Tim Salmon recalls the year the Angels won whole ball of wax

Photo of Tim Salmon

Tim Salmon was one of three former Angels to be inducted into the Angels Hall of Fame on Saturday at Angel Stadium. The other two were pitchers Dean Chance and Mike Witt.

The one thing Salmon had over the other two was he helped the Angels win their only World Series title in 2002, beating the Giants in seven games.

Salmon, who batted .346 in the Series, was asked about his fondest memories on that championship season.

“I think the bigger memories are the memories that you see all the time,” said Salmon, who turned 47 Monday. “I mean, the highlight reels of that Game 6. It seems like I’m always seeing Troy’s hit to the gap that cleared the bases, and seeing Ersty make that final catch (in Game 7). And then, of course, I have my own personal images of being in the pile-up and just the images of the faces of my teammates. Just that feeling of relief and just excitement all in one.

“Those are the kinds of things that stick out to me. But as far as that team went, just a bunch of grinders, blue-collar guys that never quit, guys that really kind of put the blinders on, put their heads down and played the game hard for every inning.”

Troy Glaus had a two-run double to left-center in the bottom of the eighth inning to give the Angels a 6-5 lead in Game 6. They held on to win the game by that score on their way to a 4-1 victory in Game 7, centerfielder Darin Erstad making the catch for the final out on a fly ball by Kenny Lofton.

Games 6 and 7 took place at Angel Stadium, though it was called Edison Field back then.

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Daily Distractions: Love for the Angels’ gloves, Tim Salmon in Germany, Luis Jimenez on a tear.

Erick AybarIt was nice to see the Angels’ defense get a little love today – OK, a lot of love – in MLB.com’s rankings of the majors’ 10 best defenses. The Angels led the pack, ahead of the Rays (2), Reds (3), Nationals (4), Giants (5), Rangers (6), Padres (7), Braves (8), Orioles (9) and A’s (10).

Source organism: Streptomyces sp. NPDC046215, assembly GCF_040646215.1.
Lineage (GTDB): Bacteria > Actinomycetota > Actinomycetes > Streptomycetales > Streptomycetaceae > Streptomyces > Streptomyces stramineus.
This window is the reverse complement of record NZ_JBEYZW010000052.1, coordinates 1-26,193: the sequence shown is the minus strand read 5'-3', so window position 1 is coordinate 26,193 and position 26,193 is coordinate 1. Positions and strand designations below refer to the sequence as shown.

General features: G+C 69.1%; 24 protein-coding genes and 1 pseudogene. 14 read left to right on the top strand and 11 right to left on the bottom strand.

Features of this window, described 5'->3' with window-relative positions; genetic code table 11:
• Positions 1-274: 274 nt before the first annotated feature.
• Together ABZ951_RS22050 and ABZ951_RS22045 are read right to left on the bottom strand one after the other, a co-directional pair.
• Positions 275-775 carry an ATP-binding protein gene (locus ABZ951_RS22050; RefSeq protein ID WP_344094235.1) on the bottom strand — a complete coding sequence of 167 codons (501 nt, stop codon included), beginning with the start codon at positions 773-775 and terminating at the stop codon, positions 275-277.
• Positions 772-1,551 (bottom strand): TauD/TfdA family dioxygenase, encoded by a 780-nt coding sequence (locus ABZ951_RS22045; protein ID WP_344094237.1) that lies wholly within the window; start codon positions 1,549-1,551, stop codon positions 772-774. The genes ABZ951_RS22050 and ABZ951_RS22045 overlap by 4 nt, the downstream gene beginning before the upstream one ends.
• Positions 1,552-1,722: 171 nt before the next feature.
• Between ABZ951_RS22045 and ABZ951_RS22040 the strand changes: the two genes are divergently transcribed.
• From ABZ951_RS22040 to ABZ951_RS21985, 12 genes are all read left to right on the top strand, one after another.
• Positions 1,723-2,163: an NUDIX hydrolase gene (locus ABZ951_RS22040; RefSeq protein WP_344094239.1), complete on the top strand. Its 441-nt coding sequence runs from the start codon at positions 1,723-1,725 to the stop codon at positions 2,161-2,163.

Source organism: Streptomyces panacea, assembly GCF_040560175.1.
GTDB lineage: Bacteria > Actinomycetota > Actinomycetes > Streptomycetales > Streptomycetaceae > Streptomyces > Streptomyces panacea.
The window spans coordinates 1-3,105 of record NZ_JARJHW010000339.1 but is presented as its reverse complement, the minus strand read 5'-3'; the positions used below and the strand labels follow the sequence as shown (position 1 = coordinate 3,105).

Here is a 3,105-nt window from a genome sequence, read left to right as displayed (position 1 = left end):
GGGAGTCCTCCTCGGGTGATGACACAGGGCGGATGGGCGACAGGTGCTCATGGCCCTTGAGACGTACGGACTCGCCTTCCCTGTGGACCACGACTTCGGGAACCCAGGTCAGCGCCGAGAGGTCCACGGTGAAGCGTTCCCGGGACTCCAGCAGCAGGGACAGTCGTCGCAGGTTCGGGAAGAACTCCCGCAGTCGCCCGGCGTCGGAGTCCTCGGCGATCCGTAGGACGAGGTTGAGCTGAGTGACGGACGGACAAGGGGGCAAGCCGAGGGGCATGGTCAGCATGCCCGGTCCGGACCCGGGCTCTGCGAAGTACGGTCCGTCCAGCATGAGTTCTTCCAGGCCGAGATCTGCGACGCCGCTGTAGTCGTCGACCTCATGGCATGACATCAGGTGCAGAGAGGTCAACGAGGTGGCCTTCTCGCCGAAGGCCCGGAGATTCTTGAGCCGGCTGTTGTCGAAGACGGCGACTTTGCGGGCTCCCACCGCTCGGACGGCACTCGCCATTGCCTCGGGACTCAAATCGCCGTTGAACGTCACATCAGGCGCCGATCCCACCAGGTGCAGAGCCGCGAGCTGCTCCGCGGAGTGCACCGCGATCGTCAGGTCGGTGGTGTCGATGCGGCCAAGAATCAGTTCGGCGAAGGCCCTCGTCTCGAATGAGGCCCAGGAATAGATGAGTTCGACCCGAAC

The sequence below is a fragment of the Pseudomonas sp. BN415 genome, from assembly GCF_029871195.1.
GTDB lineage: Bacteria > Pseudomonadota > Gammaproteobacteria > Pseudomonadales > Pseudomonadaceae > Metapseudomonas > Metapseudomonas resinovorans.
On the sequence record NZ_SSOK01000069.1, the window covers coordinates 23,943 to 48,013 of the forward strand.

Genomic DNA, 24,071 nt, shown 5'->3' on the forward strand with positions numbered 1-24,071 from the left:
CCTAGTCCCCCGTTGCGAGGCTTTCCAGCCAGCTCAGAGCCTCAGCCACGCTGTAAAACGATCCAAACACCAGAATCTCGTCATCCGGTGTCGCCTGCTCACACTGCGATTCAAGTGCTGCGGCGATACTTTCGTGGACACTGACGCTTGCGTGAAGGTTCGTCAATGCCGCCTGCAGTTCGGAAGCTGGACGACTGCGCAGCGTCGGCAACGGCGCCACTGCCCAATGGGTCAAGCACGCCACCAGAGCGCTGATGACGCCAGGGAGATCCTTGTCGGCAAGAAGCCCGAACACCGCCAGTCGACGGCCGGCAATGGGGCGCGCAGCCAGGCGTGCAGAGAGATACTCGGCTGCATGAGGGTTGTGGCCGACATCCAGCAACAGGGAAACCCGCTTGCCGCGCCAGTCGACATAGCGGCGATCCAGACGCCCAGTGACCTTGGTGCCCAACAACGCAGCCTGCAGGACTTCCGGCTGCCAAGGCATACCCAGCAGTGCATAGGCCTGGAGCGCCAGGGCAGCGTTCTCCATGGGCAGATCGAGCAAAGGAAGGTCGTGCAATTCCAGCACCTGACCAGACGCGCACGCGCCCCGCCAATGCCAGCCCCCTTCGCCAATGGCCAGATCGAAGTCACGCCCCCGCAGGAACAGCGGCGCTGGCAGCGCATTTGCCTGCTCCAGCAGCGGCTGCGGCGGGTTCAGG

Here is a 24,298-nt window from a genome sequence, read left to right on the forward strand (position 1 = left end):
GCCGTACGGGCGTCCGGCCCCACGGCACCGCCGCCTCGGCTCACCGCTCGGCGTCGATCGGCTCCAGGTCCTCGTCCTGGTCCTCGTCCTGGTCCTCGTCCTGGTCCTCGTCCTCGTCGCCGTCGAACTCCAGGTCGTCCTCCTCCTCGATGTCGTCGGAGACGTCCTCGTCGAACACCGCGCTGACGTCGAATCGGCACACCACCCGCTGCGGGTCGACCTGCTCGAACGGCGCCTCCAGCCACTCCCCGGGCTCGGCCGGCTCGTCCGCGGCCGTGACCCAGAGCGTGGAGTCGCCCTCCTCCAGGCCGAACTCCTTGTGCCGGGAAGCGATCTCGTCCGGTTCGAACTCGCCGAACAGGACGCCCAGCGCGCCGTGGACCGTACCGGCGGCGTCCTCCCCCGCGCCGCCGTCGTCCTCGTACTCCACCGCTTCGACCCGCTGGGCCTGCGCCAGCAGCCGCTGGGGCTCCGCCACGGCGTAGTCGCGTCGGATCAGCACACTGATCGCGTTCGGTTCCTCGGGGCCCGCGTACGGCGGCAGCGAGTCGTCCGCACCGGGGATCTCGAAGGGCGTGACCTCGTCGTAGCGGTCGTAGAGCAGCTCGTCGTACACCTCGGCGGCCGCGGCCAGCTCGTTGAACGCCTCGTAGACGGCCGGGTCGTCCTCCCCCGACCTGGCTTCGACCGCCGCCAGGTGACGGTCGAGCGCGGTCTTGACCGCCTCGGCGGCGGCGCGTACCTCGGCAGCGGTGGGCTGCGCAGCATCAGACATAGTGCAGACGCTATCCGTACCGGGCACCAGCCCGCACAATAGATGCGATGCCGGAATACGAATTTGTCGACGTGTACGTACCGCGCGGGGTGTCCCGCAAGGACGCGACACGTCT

The outfield of Mike Trout, Peter Bourjos and Josh Hamilton has already been mentioned as one of the best in recent memory. The Angels’ worst defensive infielder is second baseman Howie Kendrick, but he’s considered average by some metrics (notably range factor) and managed to lead the league in fielding percentage in 2011.

It’ll be interesting to see what happens now that the Angels have overhauled their pitching staff. Righty Joe Blanton and lefty Jason Vargas are contact pitchers, certainly more than Dan Haren and Zack Greinke. Will the Angels’ defense help their effectiveness? That was part of the thinking in both acquisitions – we’ll see if it matches up with reality.

If there’s a fly in the ointment, it’s that Hamilton had a major off-year in the field in 2012. His ultimate zone rating – designed to account for a fielder’s ability to prevent runs with his arm, range, double plays and “errorlessness” (for lack of a better word) – was a woeful -12.6. That was mostly a result of his play in center field, however, and moving to right field could be the cure to what ails him.

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